A few weeks ago, my Internet router died suddenly.
Not that much of an issue unless you use a custom box as a modem and you have your website hosted on it.
The server I was using for this was a Fedora Core 9 machine. I know an ancient OS.
The machine itself was not that old, I found about 4 years a cheap Intel 386 with ISA support so I replaced the really old server I had. I was able to migrate to the new box, I was running a hardware raid setup using an ISA card. Talk about making things complicated.
I initially tried using a virtual server to have things running quickly, I had a backup of the server running on a VMware workstation however, I could not make it a go for reasons that may merit another blog.
However, I had laying around my old media server, 4 Gb of ram and 500 GB of disk space. Too much space but that was the only thing I had. It only had one NIC but I found a USB to Ethernet dongle.
This time I decided to use HAproxy to present my website and blog and have proper SSL certs for each.
There are plenty of recipes if you Google them that walk you through on how to install HAproxy and use Cerbot.
However, I had some issues when implementing those solutions. Not with the methodology per se but with syntax and the usage of the Cerbot application.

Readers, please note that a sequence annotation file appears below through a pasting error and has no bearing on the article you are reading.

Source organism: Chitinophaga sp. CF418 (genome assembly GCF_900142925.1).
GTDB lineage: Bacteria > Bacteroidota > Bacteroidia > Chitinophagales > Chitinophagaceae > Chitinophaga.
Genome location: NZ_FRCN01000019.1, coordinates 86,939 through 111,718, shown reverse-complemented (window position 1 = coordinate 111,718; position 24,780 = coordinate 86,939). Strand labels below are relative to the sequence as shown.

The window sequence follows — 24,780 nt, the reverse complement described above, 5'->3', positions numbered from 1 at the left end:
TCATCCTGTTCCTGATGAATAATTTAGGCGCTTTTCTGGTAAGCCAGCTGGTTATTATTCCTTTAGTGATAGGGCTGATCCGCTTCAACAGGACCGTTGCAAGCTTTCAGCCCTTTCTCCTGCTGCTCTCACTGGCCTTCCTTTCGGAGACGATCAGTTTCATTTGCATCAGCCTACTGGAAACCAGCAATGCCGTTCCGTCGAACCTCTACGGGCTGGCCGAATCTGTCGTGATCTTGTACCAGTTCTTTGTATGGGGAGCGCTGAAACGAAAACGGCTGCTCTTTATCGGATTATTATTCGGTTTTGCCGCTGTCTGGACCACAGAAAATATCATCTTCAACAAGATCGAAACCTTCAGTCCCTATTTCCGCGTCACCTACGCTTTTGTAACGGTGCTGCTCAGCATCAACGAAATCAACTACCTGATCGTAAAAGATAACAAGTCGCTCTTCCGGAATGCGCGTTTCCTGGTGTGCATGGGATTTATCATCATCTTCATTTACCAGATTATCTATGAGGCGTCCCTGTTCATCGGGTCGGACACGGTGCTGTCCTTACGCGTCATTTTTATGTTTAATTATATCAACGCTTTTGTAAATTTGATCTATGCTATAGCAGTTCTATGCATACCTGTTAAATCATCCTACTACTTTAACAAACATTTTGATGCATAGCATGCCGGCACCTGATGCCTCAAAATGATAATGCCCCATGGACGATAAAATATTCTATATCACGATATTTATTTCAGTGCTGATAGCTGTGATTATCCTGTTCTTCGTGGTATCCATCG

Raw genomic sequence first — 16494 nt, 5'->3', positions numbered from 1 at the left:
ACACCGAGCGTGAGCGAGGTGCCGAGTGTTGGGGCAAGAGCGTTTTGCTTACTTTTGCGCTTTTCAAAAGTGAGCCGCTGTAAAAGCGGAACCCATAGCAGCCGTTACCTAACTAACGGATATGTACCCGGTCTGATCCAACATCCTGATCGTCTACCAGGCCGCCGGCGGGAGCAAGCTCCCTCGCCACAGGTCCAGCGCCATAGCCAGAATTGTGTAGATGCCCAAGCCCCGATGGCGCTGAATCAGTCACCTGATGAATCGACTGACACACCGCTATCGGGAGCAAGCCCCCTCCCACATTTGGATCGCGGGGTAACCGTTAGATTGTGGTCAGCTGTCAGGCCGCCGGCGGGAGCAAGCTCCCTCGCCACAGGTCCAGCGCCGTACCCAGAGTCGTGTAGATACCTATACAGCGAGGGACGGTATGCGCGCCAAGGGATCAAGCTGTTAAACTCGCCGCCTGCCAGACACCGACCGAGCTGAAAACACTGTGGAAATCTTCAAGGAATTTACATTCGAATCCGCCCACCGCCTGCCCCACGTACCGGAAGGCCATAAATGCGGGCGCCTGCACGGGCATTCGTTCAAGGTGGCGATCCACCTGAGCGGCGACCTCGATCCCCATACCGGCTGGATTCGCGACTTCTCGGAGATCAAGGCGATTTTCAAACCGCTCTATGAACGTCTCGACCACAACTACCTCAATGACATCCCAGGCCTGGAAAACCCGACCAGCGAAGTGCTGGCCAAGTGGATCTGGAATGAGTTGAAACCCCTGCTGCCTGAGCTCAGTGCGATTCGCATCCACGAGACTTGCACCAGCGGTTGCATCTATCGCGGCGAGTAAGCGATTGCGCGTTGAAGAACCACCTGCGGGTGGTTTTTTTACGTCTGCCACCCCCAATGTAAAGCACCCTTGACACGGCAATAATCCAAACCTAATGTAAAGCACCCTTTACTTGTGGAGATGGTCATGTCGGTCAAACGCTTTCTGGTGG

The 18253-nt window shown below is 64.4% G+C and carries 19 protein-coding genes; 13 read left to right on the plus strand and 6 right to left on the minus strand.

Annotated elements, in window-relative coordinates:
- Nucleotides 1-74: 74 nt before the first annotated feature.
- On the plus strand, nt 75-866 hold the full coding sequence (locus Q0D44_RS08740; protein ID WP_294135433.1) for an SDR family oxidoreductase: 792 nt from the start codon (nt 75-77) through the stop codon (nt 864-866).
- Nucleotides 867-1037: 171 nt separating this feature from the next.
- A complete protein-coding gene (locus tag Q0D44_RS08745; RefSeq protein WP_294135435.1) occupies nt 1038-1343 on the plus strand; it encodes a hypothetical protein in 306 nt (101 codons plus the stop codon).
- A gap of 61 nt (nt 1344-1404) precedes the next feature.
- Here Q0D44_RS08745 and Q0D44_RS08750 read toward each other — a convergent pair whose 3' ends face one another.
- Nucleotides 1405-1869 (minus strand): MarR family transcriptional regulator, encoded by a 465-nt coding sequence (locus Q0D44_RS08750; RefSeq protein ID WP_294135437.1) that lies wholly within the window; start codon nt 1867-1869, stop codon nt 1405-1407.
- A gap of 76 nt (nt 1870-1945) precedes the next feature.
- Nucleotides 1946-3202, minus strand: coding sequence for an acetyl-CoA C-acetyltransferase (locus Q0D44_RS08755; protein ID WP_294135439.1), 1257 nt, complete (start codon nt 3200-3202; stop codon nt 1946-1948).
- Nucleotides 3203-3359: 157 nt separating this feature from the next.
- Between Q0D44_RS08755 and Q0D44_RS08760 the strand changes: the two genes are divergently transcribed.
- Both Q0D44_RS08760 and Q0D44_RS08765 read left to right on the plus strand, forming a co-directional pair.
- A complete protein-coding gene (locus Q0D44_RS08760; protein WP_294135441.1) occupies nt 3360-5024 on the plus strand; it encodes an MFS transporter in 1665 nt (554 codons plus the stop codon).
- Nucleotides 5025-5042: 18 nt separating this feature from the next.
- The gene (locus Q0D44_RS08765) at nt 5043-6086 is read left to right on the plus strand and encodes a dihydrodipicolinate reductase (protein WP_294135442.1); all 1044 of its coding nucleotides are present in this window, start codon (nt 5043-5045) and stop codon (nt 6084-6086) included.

My new modem is a Ubuntu server running version 20.0.4, it is a standard install running NetFilter, using NAT and dual-stack (IPv4 and IPv6).
The web and blog servers sit behind it thus running either Apache or HAproxy as a reverse proxy was a must.
After I had HAproxy up and running and testing that I could access my websites from the Internet, my attention turned to getting certs using Cerbot.
The first issue I encountered was that unless you are using one of the plugins Cerbot supports, there is no way to obtain a wilcard certificate.
The documentation also is not clear, it may look like you could in principle get a wildcard cert manually however that is not the case.
Not a big deal I would have to manually obtain certs for my sites, so I try to get a cert for my blog first it failed. The issue was the syntax I was using. The articles I read had the wrong syntax.
After some trial and error, I hit the correct syntax.
sudo certbot certonly --standalone \ --preferred-challenges http -d www.example.com \ --non-interactive --agree-tos \ --email firstname.lastname@example.org --http-01-port=8888
The syntax above allowed me to obtain certs for both sites.
The end result is that now I have both my website and blog using SSL certs.
Of course, you need some way of renewing the certs and attaching the renewed certs, etc. but that will be the subject of another blog hopefully.